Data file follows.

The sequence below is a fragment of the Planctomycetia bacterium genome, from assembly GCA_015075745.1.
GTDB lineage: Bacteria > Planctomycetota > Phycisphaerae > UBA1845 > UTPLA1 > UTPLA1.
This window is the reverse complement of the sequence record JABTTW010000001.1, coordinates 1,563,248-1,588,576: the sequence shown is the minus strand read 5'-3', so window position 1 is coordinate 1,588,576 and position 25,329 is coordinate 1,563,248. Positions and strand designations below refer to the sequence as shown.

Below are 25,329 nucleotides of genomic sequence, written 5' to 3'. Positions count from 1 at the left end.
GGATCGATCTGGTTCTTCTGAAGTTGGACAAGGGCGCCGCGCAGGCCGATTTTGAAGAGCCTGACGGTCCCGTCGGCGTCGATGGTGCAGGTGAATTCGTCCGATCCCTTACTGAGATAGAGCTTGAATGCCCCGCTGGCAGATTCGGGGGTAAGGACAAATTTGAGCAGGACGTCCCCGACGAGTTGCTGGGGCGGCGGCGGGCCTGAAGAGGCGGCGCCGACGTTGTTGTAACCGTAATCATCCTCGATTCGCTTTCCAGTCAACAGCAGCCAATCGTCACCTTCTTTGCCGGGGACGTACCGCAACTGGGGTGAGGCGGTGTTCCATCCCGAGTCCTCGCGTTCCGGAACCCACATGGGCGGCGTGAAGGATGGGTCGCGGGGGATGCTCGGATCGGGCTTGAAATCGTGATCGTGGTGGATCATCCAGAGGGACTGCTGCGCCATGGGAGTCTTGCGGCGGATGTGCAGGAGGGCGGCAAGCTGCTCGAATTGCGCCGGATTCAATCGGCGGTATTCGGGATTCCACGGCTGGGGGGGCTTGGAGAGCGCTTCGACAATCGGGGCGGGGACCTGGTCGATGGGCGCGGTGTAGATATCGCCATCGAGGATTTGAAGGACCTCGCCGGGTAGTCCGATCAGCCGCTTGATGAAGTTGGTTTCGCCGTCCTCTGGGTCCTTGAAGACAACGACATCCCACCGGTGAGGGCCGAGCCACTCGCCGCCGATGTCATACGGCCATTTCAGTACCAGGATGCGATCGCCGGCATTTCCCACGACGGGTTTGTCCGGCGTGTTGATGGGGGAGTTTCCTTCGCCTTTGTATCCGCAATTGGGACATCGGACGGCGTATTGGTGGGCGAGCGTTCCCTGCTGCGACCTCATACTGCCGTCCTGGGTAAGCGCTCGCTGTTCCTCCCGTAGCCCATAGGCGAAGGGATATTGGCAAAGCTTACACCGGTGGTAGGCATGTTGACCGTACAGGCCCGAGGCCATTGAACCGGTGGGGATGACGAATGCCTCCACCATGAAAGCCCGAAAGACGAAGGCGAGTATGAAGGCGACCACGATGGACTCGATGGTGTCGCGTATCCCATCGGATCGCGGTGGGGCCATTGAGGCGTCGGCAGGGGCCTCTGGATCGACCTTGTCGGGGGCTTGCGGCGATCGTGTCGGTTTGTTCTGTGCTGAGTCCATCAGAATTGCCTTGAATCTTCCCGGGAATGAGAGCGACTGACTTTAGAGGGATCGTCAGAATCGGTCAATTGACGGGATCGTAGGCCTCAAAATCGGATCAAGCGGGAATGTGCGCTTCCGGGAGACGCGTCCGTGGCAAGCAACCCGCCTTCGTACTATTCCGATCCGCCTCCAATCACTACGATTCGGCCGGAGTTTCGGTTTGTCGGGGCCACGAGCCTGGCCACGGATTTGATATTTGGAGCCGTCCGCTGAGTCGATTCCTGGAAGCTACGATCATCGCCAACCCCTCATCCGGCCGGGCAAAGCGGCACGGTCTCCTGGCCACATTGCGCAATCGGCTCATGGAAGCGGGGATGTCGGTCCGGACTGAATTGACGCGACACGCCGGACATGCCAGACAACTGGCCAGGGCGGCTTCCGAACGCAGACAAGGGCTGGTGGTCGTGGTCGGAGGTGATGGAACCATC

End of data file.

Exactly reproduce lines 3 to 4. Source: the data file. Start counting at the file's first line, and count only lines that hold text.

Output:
This window is the reverse complement of the sequence record JABTTW010000001.1, coordinates 1,563,248-1,588,576: the sequence shown is the minus strand read 5'-3', so window position 1 is coordinate 1,588,576 and position 25,329 is coordinate 1,563,248. Positions and strand designations below refer to the sequence as shown.

Below are 25,329 nucleotides of genomic sequence, written 5' to 3'. Positions count from 1 at the left end.